There is no doubt that magnesium and other essential minerals are a valued and sought-after part of our diets. Our bodies require minerals for all aspects of life and smooth functioning. Most people rarely get enough minerals in their diet. Essential minerals, like other essential nutrients, cannot be metabolized from within the body; they must be consumed. Many of us are well aware of the sources and benefits of calcium and potassium, but what about magnesium?
Why We Need Magnesium:
Magnesium is the fourth most abundant mineral in the body. Two-thirds of it is found in your bones and the rest in your tissues. This amazing mineral is absorbed into the body through the intestines and is then transported through the blood to your cells and organs where it’s stored. Because the body can’t produce it (unlike some nutrients like vitamin A), you need to eat enough magnesium rich foods on a daily basis to remain healthy.
Researchers know that magnesium plays a wide variety of roles in the body. Your cardiovascular system, digestive system, nervous system, muscles, kidneys, liver, hormone-secreting glands and brain all rely on the mineral to accomplish even the most basic tasks. And scientists believe it may play an important role in preventing or treating dozens of health conditions including asthma, autism, heart disease, eclampsia, epilepsy, HIV/AIDS, multiple sclerosis, PMS and lupus.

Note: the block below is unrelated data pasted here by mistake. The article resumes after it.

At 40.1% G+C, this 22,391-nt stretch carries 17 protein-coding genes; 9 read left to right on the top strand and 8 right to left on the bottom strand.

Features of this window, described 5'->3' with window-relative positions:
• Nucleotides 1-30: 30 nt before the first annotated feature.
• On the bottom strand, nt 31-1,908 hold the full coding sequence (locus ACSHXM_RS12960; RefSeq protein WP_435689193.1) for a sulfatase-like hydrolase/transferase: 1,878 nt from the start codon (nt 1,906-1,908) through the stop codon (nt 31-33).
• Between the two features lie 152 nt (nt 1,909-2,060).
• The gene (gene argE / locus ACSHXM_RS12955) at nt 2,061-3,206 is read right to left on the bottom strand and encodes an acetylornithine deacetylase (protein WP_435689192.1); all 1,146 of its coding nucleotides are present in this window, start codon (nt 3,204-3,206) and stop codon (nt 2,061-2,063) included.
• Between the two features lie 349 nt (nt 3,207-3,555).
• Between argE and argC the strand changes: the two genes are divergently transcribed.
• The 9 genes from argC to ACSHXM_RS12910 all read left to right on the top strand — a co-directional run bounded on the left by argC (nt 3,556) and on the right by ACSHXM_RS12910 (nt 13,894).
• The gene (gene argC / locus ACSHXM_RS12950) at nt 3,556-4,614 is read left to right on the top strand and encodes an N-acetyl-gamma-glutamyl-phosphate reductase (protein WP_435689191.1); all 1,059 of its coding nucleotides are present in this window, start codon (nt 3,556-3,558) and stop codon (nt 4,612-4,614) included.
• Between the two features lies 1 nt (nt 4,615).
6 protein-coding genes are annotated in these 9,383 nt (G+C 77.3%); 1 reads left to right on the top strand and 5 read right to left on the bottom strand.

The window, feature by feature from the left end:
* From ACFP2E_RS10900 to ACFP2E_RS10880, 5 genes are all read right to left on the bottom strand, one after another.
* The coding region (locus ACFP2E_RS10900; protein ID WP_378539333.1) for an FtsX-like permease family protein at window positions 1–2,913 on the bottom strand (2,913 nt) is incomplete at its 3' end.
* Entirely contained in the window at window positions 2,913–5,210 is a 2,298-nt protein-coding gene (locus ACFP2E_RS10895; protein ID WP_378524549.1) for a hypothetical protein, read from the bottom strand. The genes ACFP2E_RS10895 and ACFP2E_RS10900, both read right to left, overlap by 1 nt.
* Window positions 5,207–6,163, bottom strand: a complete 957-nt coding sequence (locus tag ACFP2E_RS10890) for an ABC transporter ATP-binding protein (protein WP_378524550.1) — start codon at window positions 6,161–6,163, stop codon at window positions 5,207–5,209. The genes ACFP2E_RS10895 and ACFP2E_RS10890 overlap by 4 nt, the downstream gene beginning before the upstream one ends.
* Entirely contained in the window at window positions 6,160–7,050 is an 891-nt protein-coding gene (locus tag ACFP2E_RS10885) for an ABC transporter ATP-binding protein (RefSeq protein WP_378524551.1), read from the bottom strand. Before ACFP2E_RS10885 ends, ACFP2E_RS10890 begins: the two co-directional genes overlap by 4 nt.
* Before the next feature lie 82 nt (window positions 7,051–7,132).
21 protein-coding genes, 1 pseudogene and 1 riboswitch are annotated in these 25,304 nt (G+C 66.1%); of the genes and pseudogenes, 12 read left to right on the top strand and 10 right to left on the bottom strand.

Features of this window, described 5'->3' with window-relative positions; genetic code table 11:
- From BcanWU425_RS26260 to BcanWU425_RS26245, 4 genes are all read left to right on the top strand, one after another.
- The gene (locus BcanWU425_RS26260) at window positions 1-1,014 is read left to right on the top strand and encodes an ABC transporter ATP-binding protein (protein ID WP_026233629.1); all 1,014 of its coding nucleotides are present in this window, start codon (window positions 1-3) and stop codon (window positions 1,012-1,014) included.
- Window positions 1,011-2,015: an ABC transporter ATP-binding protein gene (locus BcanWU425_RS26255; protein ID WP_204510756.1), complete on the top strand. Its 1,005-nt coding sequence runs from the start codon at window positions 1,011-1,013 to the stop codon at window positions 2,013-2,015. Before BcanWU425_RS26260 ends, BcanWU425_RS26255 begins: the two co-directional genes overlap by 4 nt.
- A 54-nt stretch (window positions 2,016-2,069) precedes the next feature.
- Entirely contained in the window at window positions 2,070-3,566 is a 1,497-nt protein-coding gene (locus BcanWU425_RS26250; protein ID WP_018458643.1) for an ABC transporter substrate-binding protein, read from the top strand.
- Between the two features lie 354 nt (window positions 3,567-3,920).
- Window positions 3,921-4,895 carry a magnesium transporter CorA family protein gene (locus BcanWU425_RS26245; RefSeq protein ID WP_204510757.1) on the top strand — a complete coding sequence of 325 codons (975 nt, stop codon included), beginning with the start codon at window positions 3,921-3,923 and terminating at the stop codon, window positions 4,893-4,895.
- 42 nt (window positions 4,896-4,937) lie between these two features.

Are You Magnesium Deficient?
Because the magnesium is involved is a wide array of bodily reactions and functions, symptoms of a magnesium deficiency can vary widely. Here are some of the most common:
- Heart arrhythmia or an increased heart rate
- Muscle Weakness, tremors and spasms
- Imbalanced blood sugar levels
- High blood pressure
- Weight gain
- Lack of appetite
You can, however, get too much of this mineral. Magnesium toxicity usually results when it is taken as a supplement or in pill form. Toxicity symptoms include drowsiness, weakness and diarrhea. Stick to mineral rich foods, unless directed differently by your doctor.
How Can We Add Magnesium To Your Diet?
Eating a variety of foods that contain magnesium is the best way to get an adequate amount. Healthy individuals who eat a balanced diet rarely need supplements. Intakes of of this mineral tend to be low in relation to recommendations, and there aren’t that many foods that are really good sources; thus, it may take special care to ensure an adequate
intake. The list of foods will help you select those that are good sources of magnesium as you follow the Dietary Guidelines. The list of good sources was derived from the same nutritive value of foods tables used to analyze information for recent food consumption surveys of the U.S. Department of Agriculture, Human Nutrition Information Service.
The serving sizes used on the list of good sources are only estimates of the amounts of food you might eat. The amount of nutrient in a serving depends on the weight of the serving. For example, 1/2 cup of a cooked vegetable contains more magnesium than 1/2 cup of the same vegetable served raw, because a serving of the cooked vegetable weighs more. Therefore, the cooked vegetable may appear on the list while the raw form does not. The raw vegetable provides the nutrient – but just not enough in a 1/2-cup serving to be considered a good source.
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